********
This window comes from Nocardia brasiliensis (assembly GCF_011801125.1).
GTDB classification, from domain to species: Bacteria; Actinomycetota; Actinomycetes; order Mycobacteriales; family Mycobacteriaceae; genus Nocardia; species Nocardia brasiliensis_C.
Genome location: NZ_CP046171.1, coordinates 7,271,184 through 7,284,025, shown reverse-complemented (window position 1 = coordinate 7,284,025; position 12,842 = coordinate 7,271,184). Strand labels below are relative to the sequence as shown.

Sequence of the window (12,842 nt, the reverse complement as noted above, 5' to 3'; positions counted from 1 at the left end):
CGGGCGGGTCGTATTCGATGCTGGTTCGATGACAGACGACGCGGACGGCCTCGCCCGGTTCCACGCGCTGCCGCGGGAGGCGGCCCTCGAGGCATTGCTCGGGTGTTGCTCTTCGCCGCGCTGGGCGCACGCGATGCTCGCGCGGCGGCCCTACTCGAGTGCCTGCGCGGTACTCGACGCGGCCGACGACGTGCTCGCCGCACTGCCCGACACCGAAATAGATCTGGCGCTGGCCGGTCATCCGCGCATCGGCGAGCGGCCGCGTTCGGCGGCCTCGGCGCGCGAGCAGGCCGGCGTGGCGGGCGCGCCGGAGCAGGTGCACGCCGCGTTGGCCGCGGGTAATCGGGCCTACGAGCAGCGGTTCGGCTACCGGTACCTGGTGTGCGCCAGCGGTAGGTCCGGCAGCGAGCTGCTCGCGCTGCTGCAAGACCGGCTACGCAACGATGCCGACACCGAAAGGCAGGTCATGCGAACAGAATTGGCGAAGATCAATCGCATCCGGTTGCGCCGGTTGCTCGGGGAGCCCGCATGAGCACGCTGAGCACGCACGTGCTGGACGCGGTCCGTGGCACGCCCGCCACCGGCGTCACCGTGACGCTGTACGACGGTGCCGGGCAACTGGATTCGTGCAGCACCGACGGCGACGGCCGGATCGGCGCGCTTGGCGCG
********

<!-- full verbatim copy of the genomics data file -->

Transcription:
This window comes from Nocardia brasiliensis (assembly GCF_011801125.1).
GTDB classification, from domain to species: Bacteria; Actinomycetota; Actinomycetes; order Mycobacteriales; family Mycobacteriaceae; genus Nocardia; species Nocardia brasiliensis_C.
Genome location: NZ_CP046171.1, coordinates 7,271,184 through 7,284,025, shown reverse-complemented (window position 1 = coordinate 7,284,025; position 12,842 = coordinate 7,271,184). Strand labels below are relative to the sequence as shown.

Sequence of the window (12,842 nt, the reverse complement as noted above, 5' to 3'; positions counted from 1 at the left end):
CGGGCGGGTCGTATTCGATGCTGGTTCGATGACAGACGACGCGGACGGCCTCGCCCGGTTCCACGCGCTGCCGCGGGAGGCGGCCCTCGAGGCATTGCTCGGGTGTTGCTCTTCGCCGCGCTGGGCGCACGCGATGCTCGCGCGGCGGCCCTACTCGAGTGCCTGCGCGGTACTCGACGCGGCCGACGACGTGCTCGCCGCACTGCCCGACACCGAAATAGATCTGGCGCTGGCCGGTCATCCGCGCATCGGCGAGCGGCCGCGTTCGGCGGCCTCGGCGCGCGAGCAGGCCGGCGTGGCGGGCGCGCCGGAGCAGGTGCACGCCGCGTTGGCCGCGGGTAATCGGGCCTACGAGCAGCGGTTCGGCTACCGGTACCTGGTGTGCGCCAGCGGTAGGTCCGGCAGCGAGCTGCTCGCGCTGCTGCAAGACCGGCTACGCAACGATGCCGACACCGAAAGGCAGGTCATGCGAACAGAATTGGCGAAGATCAATCGCATCCGGTTGCGCCGGTTGCTCGGGGAGCCCGCATGAGCACGCTGAGCACGCACGTGCTGGACGCGGTCCGTGGCACGCCCGCCACCGGCGTCACCGTGACGCTGTACGACGGTGCCGGGCAACTGGATTCGTGCAGCACCGACGGCGACGGCCGGATCGGCGCGCTTGGCGCG